U.S. Supreme Court | Laura Olson
The U.S. Supreme Court on Thursday dealt a blow to the Biden administration’s fight against the pandemic, blocking a federal mandate that workers be vaccinated or regularly tested for COVID-19 — though the court allowed a separate rule requiring vaccinations for some health care workers.
The two rulings represented a split victory for Republican attorneys general from Ohio, Missouri, Louisiana and other states who went to court to battle the White House on its COVID-19 policies.
The emergency Occupational Safety and Health Administration mandate, which President Joe Biden announced in September, required employers with 100 or more workers to check employees’ COVID-19 vaccine status or test them regularly and require them to wear a mask on the job.
The OSHA standard took effect Monday, but the government allowed several weeks before workers were required to be fully vaccinated.
Three liberal justices, Stephen Breyer, Sonia Sotomayor and Elena Kagan, dissented in the OSHA opinion. The court majority sided with 27 Republican attorneys general, who claimed Congress had not given the executive branch the power to require vaccines.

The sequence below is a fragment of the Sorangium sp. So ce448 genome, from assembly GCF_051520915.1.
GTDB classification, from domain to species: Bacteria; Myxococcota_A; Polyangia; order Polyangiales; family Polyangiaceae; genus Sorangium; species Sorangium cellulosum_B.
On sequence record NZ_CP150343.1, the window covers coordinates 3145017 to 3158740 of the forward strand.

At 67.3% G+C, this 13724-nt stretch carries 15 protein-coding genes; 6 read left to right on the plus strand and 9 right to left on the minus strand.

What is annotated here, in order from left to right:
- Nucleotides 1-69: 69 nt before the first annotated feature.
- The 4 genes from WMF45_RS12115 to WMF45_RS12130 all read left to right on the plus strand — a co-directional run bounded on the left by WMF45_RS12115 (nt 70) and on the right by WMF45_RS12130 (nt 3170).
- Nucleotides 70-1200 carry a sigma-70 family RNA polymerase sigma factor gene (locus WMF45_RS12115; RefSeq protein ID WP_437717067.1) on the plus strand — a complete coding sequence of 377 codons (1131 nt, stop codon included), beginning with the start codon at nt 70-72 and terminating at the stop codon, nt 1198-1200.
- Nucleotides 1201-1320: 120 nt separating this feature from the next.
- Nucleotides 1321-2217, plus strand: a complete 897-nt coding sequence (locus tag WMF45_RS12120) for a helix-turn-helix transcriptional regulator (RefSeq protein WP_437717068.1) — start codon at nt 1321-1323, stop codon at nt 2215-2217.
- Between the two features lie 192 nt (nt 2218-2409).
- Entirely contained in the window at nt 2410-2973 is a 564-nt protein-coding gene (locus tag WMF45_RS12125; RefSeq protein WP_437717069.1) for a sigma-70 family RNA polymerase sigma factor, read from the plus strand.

“The question before us is not how to respond to the pandemic, but who holds the power to do so,” Justice Neil Gorsuch, joined by Justices Clarence Thomas and Samuel Alito, wrote for the court in the workplace decision. “The answer is clear: Under the law as it stands today, that power rests with the States and Congress, not OSHA.”
But in the second decision affecting health care staff, Chief Justice John Roberts and Justice Brett Kavanaugh joined the court’s liberals to allow the Department of Health and Human Services requirement that workers at health care centers that receive Medicare and Medicaid funds be vaccinated.
The rulings came less than a week after the justices heard arguments on the mandates – an unusually fast turnaround for the court.
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